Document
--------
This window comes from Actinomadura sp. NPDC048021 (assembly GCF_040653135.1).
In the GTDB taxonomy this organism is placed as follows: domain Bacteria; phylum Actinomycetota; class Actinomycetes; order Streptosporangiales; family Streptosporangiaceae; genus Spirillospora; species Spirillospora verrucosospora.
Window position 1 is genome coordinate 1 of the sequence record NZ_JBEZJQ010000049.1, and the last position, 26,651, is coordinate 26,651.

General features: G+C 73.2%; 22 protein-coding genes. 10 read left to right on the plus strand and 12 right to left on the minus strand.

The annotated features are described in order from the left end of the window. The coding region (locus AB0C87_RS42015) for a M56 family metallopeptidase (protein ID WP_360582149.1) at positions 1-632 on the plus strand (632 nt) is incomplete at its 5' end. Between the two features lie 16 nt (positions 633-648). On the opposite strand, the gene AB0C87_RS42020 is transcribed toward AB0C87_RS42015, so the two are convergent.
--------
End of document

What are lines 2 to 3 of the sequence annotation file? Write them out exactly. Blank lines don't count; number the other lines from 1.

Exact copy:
In the GTDB taxonomy this organism is placed as follows: domain Bacteria; phylum Actinomycetota; class Actinomycetes; order Streptosporangiales; family Streptosporangiaceae; genus Spirillospora; species Spirillospora verrucosospora.
Window position 1 is genome coordinate 1 of the sequence record NZ_JBEZJQ010000049.1, and the last position, 26,651, is coordinate 26,651.